Daily Prison Life Series: Florida Prisoner Michael Henderson

Continuing education in the Daily Life series would be incomplete without a lesson on the so-called health care that’s not provided in the Florida prison system. I know from reading extensively about the health care management companies that this issue is not unique to Florida, but this is where I am and this is what I can personally attest to.

I think it’s important to intermingle this issue with the fact that The New Jim Crow is alive and well in Florida. It’s very Kafkaesque, or maybe they are just expecting the prisoners will develop some form of Stockholm syndrome. Either way prisoners are forced into labor with absolutely zero recognition for their labors. Prisoners receive no pay for work in Florida.

I don’t mind sharing with you, my family, the bodily malfunctions my nearly sixty year-old self is experiencing. It completes the picture. I have, until coming to Columbia correctional, been equipped with dual knee braces and a walking cane. X-rays for the past six years or so have shown the arthritic deterioration of my knees, shoulders, neck, etcetera, etcetera. But lo and behold, a new health care management company and transfer to a different region, hallelujah I’m all cured!

A.R.N.P. Robinson decided that since the new company, Centurion Health Care, has changed their standards, all the previously prescribed apparatuses – canes, braces, wheel chairs and just about anything the Americans With Disabilities Act did absolutely not allow them to take, was recalled.

With the knowledge that the prison system is aging, the trick is to simply disavow that there is even the existence of a problem and you can claim plausible deniability. For instance, my medical file has been thinned three or four times and the previously filed work has been stored somewhere other than where it’s accessible. Sooo, the new A.R.N.P. says she cannot find where I have a hiatal hernia. Hence, she can deny giving me the medication that is needed to keep me from choking on my food and aspirating on my own upchuck. Let’s not even consider the suffering that comes with not being able to consume a meal in the three allotted minutes the officers are giving you to eat in the first place. But even worse is that the officers are trained to view every inmate as being a malingerer. A fake. Now even when someone is vomiting their meal into the grass, they must be faking it to some nefarious ends. This happened to me a couple of days ago when I had to step outside the chow hall to save myself from choking after literally the first bite. Sgt. Morris would not allow me to eat my meal and threatened me with confinement unless I left the chow hall.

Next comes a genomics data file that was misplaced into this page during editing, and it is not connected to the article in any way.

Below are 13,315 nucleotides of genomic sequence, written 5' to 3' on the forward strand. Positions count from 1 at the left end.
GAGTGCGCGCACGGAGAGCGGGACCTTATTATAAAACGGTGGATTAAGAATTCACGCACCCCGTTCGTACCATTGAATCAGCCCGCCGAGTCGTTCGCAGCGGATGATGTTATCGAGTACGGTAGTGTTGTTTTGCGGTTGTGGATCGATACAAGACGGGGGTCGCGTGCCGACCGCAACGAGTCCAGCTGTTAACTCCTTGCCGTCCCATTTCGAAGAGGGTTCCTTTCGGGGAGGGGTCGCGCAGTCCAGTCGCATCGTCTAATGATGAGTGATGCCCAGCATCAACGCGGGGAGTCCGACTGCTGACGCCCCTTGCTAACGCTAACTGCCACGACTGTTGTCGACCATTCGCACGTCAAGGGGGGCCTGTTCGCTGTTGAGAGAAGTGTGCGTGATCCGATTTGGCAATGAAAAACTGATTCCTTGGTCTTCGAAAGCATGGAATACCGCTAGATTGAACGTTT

This type of treatment is endemic in the prisons in this country. Why, because of Florida Statute 921.002(1)(b) which states The primary purpose of sentencing is to punish the offender. Rehabilitation is a desired goal of the criminal justice system but is subordinate to the goal of punishment. Florida, you are exposed. The question is will you look at yourselves in all your ignominy and start caring about and for your people?

I must again make clear, this culture of not caring for our people is not limited to Florida. It’s a condition that is destroying our people, our culture, and our chances of survival. So the next time you think incarcerated persons are taken taken care of by ”the system,’ ask any inmate if they are a better person because they spent time in the most deplorable conditions imaginable – in a country that is considered a world leader. You shouldn’t be surprised by the answers.

Peace and love to everyone. Namaste.

Correctional Industries: Valuing Profits Instead of Lives

Correctional Industries: Valuing Profits Instead of Lives

For those of you that do not know what Correctional Industries (“CI”) is, I’ll give you a brief explanation. If you’re a member of the community or legislature, CI is touted as a saver of money and savior for the thousands of men and women within the Washington State Department of Corrections. CI is supposed to provide services at a reduced price, with improved quality, and the benefit of training incarcerated people with marketable job skills.

The reality is that CI is none of those things. Every operation CI takes over has a dramatic dip in quality (whether it is food, laundry, commissary, or textiles and manufacturing), a dramatic rise in costs (for taxpayers), and offers virtually nothing in the way of marketable job skills that would provide a sustainable wage after release.

For the purpose of this conversation I want to focus on CI and the operation here at Twin Rivers Unit where they operate the kitchen that provides food to the prisoner population. At this point, everyone in America knows about COVID (and my having written that word in this email will now cause this message to be flagged and screened before being sent out — which may take as long as two weeks), and the risks involved with having close contact with someone who has the virus.

For anyone associated with prison, we all know that staff are the ones who will bring the virus into this environment and infect us. Also known by anyone associated with prison is that (1) we receive horrifyingly deficient medical care at the best of times, and (2) when believed to have COVID, we are sent to be housed in the hole — where staff are abusive and treat us inhumanely.

In many ways DOC has been amazing about COVID. I have not been pat searched for months, nor has my cell been searched. Even so, staff do not social distance — even when yelling at us: “SIX FEET!!” They sit in the offices and remove their masks, eating, drinking, talking — coughing and sneezing. They sit maskless while sorting our mail — which they then wear their masks while handing out…even though the virus can remain on paper for over 24 hours.